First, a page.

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Writing and Reading War: Rhetoric, Gender, and Ethics in Biblical and Modern Contexts
Brad E. Kelle, Frank Ritchel Ames, editors
Publication Date
October 2008


War is not only waged on the battlefield, but is written and read in contexts that influence meaning and reception. The essays in this collection examine how ancient Israelites wrote about war and how war-related texts in the Hebrew Bible have been read in ancient and modern contexts. They explore writing and reading war in contexts ranging from ancient Israel to early Judaism to contemporary Christianity. The contributors—both established and newer voices—apply a variety of historical, literary, and comparative methods to biblical texts and present new perspectives on the rhetoric, gender, and ethics of war. A foreword by Susan Niditch and introduction by Victor H. Matthews offer a literature review of recent major works in this field and orient readers to past research and future directions for the study of the discourse and realities of war.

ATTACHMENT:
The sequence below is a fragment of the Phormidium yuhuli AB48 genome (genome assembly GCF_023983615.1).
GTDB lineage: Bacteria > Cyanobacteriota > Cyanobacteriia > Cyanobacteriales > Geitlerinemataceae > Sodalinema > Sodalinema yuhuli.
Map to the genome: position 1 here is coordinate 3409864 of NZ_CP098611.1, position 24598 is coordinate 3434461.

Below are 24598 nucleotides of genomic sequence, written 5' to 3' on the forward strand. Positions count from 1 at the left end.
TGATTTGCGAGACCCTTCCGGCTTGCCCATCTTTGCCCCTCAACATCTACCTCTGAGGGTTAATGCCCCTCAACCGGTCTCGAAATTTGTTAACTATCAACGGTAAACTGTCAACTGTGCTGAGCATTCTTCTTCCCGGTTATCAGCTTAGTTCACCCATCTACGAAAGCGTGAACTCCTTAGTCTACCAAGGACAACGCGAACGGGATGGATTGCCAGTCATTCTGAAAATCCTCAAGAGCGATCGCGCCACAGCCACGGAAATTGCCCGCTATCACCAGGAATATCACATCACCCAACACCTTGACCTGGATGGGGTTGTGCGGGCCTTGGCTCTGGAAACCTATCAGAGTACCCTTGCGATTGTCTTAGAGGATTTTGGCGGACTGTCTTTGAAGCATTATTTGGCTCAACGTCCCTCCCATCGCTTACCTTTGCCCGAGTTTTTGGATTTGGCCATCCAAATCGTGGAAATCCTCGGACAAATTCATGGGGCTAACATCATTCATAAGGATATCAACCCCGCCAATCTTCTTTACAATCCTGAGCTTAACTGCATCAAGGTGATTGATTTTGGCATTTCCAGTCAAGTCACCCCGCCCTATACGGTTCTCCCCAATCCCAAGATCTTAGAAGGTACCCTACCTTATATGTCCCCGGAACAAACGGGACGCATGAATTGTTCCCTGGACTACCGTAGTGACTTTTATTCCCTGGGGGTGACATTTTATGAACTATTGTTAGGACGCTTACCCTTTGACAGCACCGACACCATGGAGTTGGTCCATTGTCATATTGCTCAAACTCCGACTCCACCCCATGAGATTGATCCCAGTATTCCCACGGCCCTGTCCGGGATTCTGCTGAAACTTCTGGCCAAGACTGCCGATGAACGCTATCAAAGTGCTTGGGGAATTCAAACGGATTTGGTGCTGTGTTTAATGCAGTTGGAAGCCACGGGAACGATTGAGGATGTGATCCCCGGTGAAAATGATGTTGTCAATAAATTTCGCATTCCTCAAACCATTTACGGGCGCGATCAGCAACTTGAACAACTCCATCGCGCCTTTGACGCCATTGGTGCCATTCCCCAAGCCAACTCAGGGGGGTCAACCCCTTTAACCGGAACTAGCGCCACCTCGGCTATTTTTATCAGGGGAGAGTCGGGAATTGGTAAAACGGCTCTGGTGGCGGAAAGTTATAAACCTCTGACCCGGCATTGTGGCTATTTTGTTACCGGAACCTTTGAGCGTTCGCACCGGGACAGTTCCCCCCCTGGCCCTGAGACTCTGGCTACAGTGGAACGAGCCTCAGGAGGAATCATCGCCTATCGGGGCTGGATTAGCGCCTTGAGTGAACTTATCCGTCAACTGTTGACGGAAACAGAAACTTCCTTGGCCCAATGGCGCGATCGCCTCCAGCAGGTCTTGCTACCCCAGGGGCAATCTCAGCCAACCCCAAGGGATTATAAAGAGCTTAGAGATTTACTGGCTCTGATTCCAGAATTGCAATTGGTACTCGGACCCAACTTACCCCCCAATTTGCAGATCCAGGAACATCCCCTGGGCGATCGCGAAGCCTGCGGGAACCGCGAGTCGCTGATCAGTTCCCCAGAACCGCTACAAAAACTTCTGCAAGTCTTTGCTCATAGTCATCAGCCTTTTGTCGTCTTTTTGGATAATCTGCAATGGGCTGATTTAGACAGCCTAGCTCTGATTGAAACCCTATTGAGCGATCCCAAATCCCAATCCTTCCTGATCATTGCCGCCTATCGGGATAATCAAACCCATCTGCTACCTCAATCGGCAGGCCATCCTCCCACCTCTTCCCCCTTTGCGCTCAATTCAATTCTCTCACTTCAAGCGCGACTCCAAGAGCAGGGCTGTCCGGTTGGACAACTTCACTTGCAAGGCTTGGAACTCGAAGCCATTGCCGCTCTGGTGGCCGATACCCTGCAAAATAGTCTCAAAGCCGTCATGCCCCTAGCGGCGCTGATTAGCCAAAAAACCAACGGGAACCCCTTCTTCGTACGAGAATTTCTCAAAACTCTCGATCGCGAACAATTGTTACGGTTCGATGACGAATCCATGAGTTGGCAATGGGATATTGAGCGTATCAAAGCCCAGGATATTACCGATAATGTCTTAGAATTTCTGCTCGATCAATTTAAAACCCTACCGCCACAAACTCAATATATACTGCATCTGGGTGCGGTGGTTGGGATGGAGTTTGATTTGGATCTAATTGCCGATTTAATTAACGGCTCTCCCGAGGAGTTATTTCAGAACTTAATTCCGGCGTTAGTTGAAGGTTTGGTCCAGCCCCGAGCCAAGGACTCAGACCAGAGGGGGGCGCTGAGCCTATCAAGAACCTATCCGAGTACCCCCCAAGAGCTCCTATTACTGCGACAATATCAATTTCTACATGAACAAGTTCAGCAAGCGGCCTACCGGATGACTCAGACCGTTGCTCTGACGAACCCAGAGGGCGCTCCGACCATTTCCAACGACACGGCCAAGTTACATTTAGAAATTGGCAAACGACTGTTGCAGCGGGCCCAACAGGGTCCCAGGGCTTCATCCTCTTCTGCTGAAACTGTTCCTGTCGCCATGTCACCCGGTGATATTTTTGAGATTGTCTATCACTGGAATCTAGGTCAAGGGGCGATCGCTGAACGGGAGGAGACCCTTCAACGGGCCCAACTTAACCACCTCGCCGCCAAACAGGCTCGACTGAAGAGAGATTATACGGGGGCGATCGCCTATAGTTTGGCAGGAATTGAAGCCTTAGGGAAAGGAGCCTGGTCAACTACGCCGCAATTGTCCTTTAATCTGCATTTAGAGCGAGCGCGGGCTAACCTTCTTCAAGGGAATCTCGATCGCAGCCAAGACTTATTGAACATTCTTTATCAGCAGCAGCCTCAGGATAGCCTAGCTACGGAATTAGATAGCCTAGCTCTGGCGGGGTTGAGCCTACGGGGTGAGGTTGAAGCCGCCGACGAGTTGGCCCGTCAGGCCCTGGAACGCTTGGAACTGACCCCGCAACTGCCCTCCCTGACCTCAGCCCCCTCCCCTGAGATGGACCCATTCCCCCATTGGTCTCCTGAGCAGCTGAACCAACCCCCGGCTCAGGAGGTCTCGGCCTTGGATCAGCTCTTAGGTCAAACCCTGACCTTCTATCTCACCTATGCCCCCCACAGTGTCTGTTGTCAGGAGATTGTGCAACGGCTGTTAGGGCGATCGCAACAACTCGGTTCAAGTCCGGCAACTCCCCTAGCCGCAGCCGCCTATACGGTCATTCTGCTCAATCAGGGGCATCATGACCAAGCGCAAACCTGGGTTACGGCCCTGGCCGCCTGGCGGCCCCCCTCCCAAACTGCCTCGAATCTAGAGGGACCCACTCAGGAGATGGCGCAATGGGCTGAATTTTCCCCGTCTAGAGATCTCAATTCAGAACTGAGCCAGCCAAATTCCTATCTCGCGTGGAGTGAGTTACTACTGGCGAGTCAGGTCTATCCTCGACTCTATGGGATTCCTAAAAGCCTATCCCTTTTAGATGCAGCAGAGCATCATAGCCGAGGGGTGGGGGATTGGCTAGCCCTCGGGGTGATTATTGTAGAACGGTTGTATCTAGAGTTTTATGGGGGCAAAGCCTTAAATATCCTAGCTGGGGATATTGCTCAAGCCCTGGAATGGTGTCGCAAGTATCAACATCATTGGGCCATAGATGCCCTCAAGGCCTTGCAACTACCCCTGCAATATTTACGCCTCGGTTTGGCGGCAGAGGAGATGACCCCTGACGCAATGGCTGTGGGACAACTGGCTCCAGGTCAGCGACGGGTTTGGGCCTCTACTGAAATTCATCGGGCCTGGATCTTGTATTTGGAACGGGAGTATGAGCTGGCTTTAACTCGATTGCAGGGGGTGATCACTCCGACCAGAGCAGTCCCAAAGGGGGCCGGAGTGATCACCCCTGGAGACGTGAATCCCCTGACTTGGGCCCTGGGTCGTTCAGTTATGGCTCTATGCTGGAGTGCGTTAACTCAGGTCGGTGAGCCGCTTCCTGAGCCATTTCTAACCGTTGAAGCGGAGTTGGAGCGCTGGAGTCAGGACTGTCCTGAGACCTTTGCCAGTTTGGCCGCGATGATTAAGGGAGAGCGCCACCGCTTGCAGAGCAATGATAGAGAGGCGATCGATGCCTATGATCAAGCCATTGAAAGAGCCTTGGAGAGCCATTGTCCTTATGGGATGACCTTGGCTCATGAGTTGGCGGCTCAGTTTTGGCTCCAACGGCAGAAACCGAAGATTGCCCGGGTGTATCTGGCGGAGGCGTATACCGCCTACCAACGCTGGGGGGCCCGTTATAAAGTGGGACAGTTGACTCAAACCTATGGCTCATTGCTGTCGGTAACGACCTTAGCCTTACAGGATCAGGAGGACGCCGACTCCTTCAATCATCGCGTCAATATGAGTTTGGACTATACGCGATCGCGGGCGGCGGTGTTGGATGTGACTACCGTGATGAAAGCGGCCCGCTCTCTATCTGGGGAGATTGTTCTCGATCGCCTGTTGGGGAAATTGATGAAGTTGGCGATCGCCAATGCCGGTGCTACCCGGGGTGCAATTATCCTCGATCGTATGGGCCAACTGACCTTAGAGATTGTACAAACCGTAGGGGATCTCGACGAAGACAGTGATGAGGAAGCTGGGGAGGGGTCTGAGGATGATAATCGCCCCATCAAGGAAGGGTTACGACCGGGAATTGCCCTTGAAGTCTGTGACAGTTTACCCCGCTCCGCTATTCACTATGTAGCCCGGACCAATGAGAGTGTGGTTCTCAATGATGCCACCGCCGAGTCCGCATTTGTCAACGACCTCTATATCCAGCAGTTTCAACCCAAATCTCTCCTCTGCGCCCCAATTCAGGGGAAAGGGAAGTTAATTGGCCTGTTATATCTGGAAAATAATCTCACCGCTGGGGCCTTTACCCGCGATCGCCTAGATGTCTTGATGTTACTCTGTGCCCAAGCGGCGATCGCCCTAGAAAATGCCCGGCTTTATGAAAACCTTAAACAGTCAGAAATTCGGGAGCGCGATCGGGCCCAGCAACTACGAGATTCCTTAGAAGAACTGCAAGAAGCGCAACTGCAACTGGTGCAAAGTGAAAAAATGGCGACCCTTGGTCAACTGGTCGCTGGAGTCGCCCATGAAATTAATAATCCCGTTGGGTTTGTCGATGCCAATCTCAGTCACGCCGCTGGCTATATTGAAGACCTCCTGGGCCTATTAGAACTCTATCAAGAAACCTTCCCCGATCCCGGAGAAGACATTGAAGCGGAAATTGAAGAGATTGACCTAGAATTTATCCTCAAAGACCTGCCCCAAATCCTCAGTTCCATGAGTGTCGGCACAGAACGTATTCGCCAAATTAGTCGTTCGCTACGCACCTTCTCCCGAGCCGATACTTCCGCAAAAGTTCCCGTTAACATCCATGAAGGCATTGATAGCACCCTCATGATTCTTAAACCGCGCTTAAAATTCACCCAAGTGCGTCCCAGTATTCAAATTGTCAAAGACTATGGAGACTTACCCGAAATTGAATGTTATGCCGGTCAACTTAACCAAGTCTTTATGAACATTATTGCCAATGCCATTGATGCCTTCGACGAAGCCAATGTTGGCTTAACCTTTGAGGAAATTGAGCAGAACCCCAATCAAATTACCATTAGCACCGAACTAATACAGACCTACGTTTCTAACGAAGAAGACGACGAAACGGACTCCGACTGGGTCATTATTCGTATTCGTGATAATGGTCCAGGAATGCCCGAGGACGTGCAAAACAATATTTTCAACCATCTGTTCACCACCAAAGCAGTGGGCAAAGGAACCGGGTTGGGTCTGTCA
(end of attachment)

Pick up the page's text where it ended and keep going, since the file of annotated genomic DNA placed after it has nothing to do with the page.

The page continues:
Brad E. Kelle is Associate Professor of Old Testament at Point Loma Nazarene University. He is the author of Hosea 2: Metaphor and Rhetoric in Historical Perspective (Society of Biblical Literature), Ancient Israel at War 853–586 BC (Osprey), and the co-editor of Israel’s Prophets and Israel’s Past: Essays on the Relationship of Prophetic Texts and Israelite History in Honor of John H. Hayes (T&T Clark). Frank Ritchel Ames is Director of Library Services at Rocky Vista University College of Osteopathic Medicine and a contributor to the New International Dictionary of Old Testament Theology and Exegesis (Zondervan) and the Encyclopedia of Protestantism (Routledge).